I’ve seen this happen more than once in books and it rarely ends well.  The problem is that most creative works only have a very limited audience.  Very few of them break into the mainstream.  (Harry Potter and Game of Thrones are the two biggest examples.)  A fantasy book may appeal to the entire world of fantasy readers, but rarely to anyone beyond (and, of course, not every fantasy book manages as much.)  The more you move away from your core focus, the greater the chance of losing readers without actually picking up replacement readers.  The point is not that you cannot have ‘diverse’ characters, or open a field for ‘shipping’ debates, but that you have to remain aware of what you’re actually doing.  Your ‘diverse’ characters have to be given a chance to be more than just diverse.  If you pull this off, it works wonderfully.  Disney did not pull it off.  And, from the way things developed between The Force Awakens and The Rise of Skywalker, I don’t think Disney ever understood why.

I think it’s fairly clear the three trilogies fell into a pattern.  The prequels focused on the decline and fall of the Old Republic and the rise of the Empire.  The originals focused on the rebellion against the Empire, ending with the Emperor’s death.  Logically, the successor trilogy should have focused on the rise of the New Republic and the fight against the remnants of the Empire (like I said, The Thrawn Trilogy covered that very well).  However, The Force Awakens and the rest chose to hit the reset switch.  Everything important – Han and Leia getting hitched, their kid going dark, Han and Leia splitting up – happens off-screen, leaving us with complete newcomers.  This worked in the original series because there were no preconceptions.  This (sort of) worked in the prequels, because we knew who Kenobi, Anakin, Yoda and Palpatine would grow into.  It didn’t work in the successor trilogy because there was an established backstory and the vast majority of the fans wanted and expected Luke, Han and Leia to be the stars. 

In fact, if you watch the movies in order, you can see the prequel characters giving birth to the original characters (both metaphorically and literally).  There’s no immediate connection, however, between the original stars and their successors – and when the connection is made, it involves too much shrilling for my tastes.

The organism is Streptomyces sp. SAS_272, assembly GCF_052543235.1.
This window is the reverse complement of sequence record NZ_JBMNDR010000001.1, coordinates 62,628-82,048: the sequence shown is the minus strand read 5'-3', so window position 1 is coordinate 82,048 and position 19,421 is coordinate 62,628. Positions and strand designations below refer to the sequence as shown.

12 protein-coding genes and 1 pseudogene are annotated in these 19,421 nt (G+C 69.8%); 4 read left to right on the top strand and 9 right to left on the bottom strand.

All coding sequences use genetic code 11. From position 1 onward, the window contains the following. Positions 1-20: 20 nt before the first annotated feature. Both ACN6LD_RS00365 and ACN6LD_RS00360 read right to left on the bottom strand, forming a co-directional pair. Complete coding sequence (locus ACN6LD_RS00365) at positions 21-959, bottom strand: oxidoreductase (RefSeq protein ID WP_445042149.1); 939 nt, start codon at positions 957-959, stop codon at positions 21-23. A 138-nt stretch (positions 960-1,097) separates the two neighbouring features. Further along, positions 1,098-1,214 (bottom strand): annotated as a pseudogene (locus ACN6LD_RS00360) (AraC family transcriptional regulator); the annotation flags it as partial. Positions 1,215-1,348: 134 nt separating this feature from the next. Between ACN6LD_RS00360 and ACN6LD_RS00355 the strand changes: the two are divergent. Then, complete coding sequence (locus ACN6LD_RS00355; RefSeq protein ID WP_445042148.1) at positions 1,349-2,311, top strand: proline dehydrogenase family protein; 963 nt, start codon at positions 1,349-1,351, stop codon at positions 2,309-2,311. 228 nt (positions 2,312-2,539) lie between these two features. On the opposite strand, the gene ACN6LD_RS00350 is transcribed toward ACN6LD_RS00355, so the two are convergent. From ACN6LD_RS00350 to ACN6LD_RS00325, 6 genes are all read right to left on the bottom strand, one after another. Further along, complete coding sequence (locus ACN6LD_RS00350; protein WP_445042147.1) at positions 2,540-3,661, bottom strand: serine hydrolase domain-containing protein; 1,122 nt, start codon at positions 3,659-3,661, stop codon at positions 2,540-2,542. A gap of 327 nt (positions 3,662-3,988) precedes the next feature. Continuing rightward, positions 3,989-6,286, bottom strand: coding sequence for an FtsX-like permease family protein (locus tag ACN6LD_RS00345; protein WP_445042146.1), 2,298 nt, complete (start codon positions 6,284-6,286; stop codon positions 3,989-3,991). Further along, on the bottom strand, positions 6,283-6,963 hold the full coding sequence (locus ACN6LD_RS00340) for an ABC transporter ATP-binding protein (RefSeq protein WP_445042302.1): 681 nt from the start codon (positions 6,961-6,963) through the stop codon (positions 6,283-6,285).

How would I have done it, I wonder?  Assuming simply filming The Thrawn Trilogy wasn’t an option – I’d need to hire lookalikes for Luke, Han and Leia – I might skip forward fifteen years or so after Return of the Jedi.  Leia would be serving as a New Republic Ambassador, Luke would have his Jedi Academy and Han … I’m not sure about Han.  He could remain in the military, if he wishes, or – if he splits from Leia – remain exploring the fringes of explored space.  The new threat would be a revitalised empire, led by one of the Emperor’s surviving students.  Ben Solo would be one of Luke’s students, tempted to fall to the dark side; Poe would be involved in the first skirmishes, giving him a chance to meet Finn and urge him to deflect from the Empire.  Rey would remain a desert girl, lured into the dark side by the big bad, or another of Luke’s students.  The first movie might end with a battle over the Jedi Academy, the second with the Empire seemingly posed to win; the third with a final desperate strike at the big bad before he could win the war.  By the time the series ended, the old characters would have gone out in style and the new characters would be firmly established.

In the end, Disney Star Wars will go down in history as something akin to the DC Cinematic Universe.  A concept with much great promise, based on a well-known and loved franchise, that was effectively wasted by its owners. 

Planned Scedule

11 Jan

For those interested …

Now – The King’s Man (Zero 7)

Feb – The Artful Apprentice (SIM 19)

Mar – Cast Adrift (Probably)

April – Knife Edge or Bread and Circuses (The Empire’s Corps)

May – Oathkeeper (SIM20)

Snippet – The King's Man (Zero 7)

10 Jan

Comments welcome!


If there was one lesson my father had hammered into me, time and time again, it was this.

Never, never, trust an aristo.

It wasn’t that all aristos were bad people.  I’d met some who were good people, who were decent and kind and generous … as long as it didn’t impinge upon their interests in any substantial way.  And I’d met some who seemed to take delight in looking down on the commoners and making them beg, for everything from food and funding – and patronage – to simple survival.  They’d been taught to put their interests of their class ahead of everything else, even simple human decency.  They were just too different.  They could never be trusted completely.

Father had sworn he would never call upon an aristocrat and he’d kept his oath.  He’d worked his way up from the docks through sheer talent, through a gritty willingness to do whatever it took to build up a merchant trader business for himself.  He could have had everything on a platter, if he’d become an aristo’s client.   They would have given him everything he could handle, at the cost of losing his independence.  Once they had him in their clutches, they would never have let him go.  The price was too high.  And Father had proved it could be done without them.  He’d made me swear the same oath when I went to Jude’s.